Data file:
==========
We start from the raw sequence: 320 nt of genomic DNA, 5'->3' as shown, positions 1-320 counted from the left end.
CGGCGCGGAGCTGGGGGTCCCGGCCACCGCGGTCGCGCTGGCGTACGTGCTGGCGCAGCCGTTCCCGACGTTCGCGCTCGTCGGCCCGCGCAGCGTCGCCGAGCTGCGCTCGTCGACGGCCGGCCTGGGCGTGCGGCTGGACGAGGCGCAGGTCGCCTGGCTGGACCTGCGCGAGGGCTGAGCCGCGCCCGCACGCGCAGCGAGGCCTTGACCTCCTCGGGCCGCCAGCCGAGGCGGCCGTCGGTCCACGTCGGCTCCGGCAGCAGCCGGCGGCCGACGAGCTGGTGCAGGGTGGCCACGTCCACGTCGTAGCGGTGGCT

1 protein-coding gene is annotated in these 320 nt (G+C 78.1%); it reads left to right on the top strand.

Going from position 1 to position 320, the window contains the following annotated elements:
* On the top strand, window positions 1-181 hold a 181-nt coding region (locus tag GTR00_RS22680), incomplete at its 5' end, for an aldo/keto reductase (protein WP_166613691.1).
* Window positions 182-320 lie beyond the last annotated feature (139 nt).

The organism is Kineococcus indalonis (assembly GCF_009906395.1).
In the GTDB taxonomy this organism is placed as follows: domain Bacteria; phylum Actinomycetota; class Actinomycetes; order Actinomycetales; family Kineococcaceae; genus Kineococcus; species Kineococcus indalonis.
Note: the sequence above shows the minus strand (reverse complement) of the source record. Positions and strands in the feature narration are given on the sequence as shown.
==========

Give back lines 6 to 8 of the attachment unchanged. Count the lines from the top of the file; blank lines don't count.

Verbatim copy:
* Window positions 182-320 lie beyond the last annotated feature (139 nt).

The organism is Kineococcus indalonis (assembly GCF_009906395.1).
In the GTDB taxonomy this organism is placed as follows: domain Bacteria; phylum Actinomycetota; class Actinomycetes; order Actinomycetales; family Kineococcaceae; genus Kineococcus; species Kineococcus indalonis.